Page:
The Neophytos Doukas Library, at Ano Pedina village of Zagori region at the Prefecture of Ioannina (rural and mountainous environment) is located in a sparsely populated remote area, at an altitude of about 1000 m. The museum is hosted in the old school of the village without any air conditioning and heating system. There are four windows without curtains so that the light can penetrate unhindered indoors. The exposed collection includes mainly organic materials, such as old books most aged 2–3 centuries. The books are made of materials such as paper, leather and thread. The measurements were performed into three different locations. Site A is located outdoors, site B is located indoors and site C inside a showcase filled with old books close to a window. The museum is open to the public after appointment.
An extensive measurement campaign was conducted over a 2 years period including environmental parameters, gases, particulate matter and viable, cultivable airborne microorganisms (bioaerosol) sampling. In the current work the focus is on the particulate matter and bioaerosol measurement characteristics.
Particulate matter and bioaerosol sampling
The measurement schedule included a 2 days campaign every third month for each site to examine the seasonal variability influence for a period of 2 years.
The PM10, PM2.5, PM1 particulate matter mass measurements in the museums were performed using the TSI’s on-line Dusttrak™ Aerosol Monitor model 8520, which is a portable, battery-operated, laser-photometer that measures continuously airborne dust concentrations (TSI 2003). A P-Trak (Ultrafine Particle Counter, Model 8525, TSI) instrument was used for the determination of the number concentration characteristics. The Dust Trak and Dust Trak II instruments are based on a 90° light scattering and have a particle size range from 0.1 to 10 µm at a flow rate of 1.7 L/min with a concentration range from 1 to 100,000 µg/m3 for Dust Trak, and a flow rate of 3.0 L/min with a concentration range from 1 to 150,000 µg/m3 for Dust Trak II, respectively. The log interval was set up to 1 min. The P-Trak uses high-purity isopropyl alcohol to grow microscopic particles for easier detection and counting in the optical chamber. Its concentration range is between 0 and 5 × 105 particles/cm3 and it is able to measure particle concentration in the size range from 0.02 to 1 µm at a sample air flow rate of 0.1 L/min.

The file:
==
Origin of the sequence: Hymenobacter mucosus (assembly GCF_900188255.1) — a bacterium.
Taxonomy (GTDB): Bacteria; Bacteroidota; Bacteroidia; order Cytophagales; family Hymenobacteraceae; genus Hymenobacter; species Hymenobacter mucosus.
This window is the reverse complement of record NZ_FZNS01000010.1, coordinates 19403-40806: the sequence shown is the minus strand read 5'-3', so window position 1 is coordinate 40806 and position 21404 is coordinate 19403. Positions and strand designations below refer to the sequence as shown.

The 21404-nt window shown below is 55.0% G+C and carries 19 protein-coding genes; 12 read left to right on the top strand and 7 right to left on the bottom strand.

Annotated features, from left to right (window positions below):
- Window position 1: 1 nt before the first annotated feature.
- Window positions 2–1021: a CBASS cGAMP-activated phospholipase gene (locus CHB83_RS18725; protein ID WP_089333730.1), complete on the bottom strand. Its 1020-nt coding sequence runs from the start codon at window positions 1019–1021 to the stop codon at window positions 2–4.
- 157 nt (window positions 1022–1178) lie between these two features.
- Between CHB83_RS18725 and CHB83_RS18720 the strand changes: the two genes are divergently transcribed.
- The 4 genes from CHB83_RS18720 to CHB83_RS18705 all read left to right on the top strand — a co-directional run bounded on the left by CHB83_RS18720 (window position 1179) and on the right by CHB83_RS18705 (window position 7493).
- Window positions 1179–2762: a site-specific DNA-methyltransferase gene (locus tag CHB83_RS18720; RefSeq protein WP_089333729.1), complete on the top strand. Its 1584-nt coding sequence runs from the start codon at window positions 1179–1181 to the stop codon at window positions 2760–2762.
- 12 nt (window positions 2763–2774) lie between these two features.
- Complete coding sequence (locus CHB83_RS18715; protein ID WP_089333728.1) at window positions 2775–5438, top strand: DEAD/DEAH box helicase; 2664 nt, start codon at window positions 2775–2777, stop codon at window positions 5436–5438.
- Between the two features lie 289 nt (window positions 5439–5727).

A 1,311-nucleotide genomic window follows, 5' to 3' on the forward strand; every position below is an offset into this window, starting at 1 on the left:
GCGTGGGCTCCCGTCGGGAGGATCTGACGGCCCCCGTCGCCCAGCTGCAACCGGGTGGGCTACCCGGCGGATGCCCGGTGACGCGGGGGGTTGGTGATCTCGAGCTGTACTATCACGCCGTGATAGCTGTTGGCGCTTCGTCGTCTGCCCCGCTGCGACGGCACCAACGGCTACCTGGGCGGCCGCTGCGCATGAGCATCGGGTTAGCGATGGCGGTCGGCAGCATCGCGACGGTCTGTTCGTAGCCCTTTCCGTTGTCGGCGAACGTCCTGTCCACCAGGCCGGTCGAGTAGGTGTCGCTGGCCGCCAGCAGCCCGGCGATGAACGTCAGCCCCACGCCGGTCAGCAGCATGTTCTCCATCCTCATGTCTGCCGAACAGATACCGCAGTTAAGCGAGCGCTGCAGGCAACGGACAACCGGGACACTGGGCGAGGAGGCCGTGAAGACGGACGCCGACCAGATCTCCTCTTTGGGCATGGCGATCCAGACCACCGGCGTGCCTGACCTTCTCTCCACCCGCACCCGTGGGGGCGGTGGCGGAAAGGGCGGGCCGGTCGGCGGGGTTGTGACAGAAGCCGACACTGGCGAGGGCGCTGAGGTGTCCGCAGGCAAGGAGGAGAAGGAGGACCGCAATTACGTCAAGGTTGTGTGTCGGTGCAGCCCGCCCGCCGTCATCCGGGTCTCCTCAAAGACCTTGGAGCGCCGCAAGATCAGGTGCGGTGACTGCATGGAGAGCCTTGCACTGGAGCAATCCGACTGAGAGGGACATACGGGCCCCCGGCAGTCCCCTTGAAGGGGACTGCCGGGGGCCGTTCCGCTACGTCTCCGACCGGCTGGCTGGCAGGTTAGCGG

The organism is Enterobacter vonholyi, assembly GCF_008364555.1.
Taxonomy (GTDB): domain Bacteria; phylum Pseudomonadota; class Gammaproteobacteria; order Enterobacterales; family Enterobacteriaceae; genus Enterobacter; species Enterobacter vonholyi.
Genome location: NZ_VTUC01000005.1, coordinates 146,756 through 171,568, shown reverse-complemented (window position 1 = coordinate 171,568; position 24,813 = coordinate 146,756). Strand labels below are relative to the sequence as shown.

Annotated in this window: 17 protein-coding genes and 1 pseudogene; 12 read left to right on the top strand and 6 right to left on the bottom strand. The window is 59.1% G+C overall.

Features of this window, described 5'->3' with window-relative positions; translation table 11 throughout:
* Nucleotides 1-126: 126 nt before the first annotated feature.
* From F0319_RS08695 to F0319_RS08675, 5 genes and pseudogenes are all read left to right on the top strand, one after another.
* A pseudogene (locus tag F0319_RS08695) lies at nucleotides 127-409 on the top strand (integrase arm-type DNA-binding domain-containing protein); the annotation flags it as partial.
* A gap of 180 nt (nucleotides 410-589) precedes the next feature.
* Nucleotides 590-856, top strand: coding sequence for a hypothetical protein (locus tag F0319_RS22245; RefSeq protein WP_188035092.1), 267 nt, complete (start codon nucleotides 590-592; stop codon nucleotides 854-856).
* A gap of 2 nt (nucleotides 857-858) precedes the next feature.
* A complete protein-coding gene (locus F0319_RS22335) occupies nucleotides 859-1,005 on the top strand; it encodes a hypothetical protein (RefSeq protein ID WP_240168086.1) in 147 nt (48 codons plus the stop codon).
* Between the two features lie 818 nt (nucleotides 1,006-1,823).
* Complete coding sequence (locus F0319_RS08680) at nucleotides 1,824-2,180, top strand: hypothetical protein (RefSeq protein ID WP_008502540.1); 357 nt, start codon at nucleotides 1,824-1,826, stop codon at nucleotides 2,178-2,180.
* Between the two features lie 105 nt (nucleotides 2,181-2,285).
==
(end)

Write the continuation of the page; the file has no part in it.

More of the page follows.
The Dusttrak™ instrument measurements were corrected based on the beta attenuation methodology. Comparative measurements of PM10 concentrations by the beta attenuation monitor (FH 62 SEQ) and the Dusttrak™ Aerosol Monitor model 8520 were performed at the background station for a period of 12 months. The correction formula can be expressed as: beta [Attenuation Monitor Concentration] (μg/m3) = 0.80 [Dusttrak Monitor Concentration] (μg/m3) + 10.4 .
In addition, the MAS 100 one stage sampler was used to collect viable particles larger than 1.1 μm with a flow rate of 100 L/min and coincides with the level 5 of the Andersen sampler. The collected air volume by the MAS 100 sampler varied from 50 to 250 L. The referred air volumes of the collected samples using the MAS 100 sampler were optimized in experiments before, so that, for reliable results, the colony number per plate (90 mm diameter agar Petri dishes) not to exceed the number of 80. Each aluminum orifice stage was disinfected using wipes containing 70 % isopropyl alcohol between collections of different samples.
The methodology of analysis for the viable, cultivable, airborne microorganisms is based on the cultivation of the air sampled microorganisms on specific microbiological growth media. The heterotrophic bacteria were cultivated in Tryptone Soy Broth (Merck, Germany) containing 1.5 % (w/v) Agar at 37 °C in the dark for 48 h. Incubation temperature of 37 °C was chosen for the determination of the airborne, heterochthonous (not indigenous to the area of present occurrence), opportunistic pathogenic, heterotrophic bacteria due to health-related interests. The cellulose metabolizing bacteria were cultivated in Tris Phosphate Mineral Medium  containing 1.5 % (w/v) Agar and 0.5 % (w/v) crystalline cellulose as sole carbon source at 37 °C in the dark for 8 days. The acid producing bacteria were cultivated in the Gluconobacter oxydans Medium  at 37 °C in the dark for 8 days. Acid producing bacteria were counted only when form clear zones below the colonies. In parallel, viable mesophilic fungi were cultivated in Malt Extract Broth (Lab M, England) containing 1.5 % (w/v) Agar at 20 °C in the dark for 72 h. Air samples were collected in two sequential repetitions on each specific growth medium in three locations of each museum and library (indoors, showcase, outdoor) using a single sampler. The counted number of colonies was precisely corrected using the positive hole conversion tables, supplied by the manufactures of the used sampling instruments. Concentrations of cultivable airborne microorganisms were expressed as colony forming units per cubic meter (CFU/m3).